As a fifth-grader in Peekskill, N.Y., Kwasi Yeboah ’16 was captivated by the Langston Hughes’ poem Dreams, which reads in part: “hold fast to dreams, for when dreams die, life is a broken-winged bird that cannot fly.” Yeboah recalled dreaming a lot as a child. He was inspired by Hughes’ words – and his message.

Today Yeboah, a political science major and philosophy minor, is seeing one of his own dreams come true. His poem, All Lives Matter, which reflects on the relationship between the police and the public, will be published in the literary anthology plain china. Housed at Virginia Commonwealth University in Richmond, plain china showcases the best undergraduate writing from around the country.

Yeboah wrote the poem about a year ago as a meditation on the Black Lives Matter movement that followed the deaths of numerous African-American civilians at the hands of police. He was inspired by the work of authors like Hughes, for sure, but also by a young writer much closer to home – his sister Afua, then 10, who had also written on the subject for school.

“These events were in the news more and more, and as they were talking about how people were losing their lives, I was really kind of hurt,” Yeboah recalled. “What I hope people will get from that is the importance of understanding each other. As far as I am concerned life is precious and we’re not going to get another one, so we can’t be quick to degrade it.”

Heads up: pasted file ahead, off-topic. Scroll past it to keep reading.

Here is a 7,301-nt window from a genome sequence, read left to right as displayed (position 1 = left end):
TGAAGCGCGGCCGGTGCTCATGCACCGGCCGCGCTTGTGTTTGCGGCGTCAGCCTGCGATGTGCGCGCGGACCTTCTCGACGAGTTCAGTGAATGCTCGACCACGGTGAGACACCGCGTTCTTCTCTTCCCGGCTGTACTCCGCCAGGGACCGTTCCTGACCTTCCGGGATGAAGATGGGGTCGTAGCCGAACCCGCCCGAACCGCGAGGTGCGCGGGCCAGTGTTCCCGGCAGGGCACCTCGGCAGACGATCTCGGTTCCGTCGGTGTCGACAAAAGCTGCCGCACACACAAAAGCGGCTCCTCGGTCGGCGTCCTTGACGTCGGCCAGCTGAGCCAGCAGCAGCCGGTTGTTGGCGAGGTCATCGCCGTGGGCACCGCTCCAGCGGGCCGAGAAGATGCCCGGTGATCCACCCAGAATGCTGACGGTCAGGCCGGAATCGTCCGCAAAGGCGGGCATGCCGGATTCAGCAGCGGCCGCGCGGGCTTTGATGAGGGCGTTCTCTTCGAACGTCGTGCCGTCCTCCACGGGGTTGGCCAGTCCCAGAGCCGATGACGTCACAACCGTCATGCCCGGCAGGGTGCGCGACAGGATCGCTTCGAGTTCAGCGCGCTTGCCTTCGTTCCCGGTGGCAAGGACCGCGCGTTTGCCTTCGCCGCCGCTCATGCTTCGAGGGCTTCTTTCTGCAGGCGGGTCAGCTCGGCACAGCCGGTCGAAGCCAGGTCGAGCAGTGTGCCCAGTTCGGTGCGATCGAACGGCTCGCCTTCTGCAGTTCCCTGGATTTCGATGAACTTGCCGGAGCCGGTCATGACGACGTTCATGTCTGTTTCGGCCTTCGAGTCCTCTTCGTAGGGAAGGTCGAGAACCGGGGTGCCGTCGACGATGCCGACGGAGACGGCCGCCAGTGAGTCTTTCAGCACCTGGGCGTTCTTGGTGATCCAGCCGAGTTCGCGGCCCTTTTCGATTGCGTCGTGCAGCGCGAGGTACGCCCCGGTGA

Yeboah initially wrote All Lives Matter for the College’s 2015 Cultural Extravaganza. The officers of the student organization POWER (Pride in Our Work, Ethnicity and Race) invited him to write a piece for the annual event. Later several of his friends suggested that he submit it to the College’s literary journal, The Salamander. David Lloyd, professor of English and director of the creative writing program, then sent The Salamander to the editors of plain china.

“I felt blessed when I heard that it had been chosen,” Yeboah said. “It’s so rewarding to know that what I have to say matters to other people.”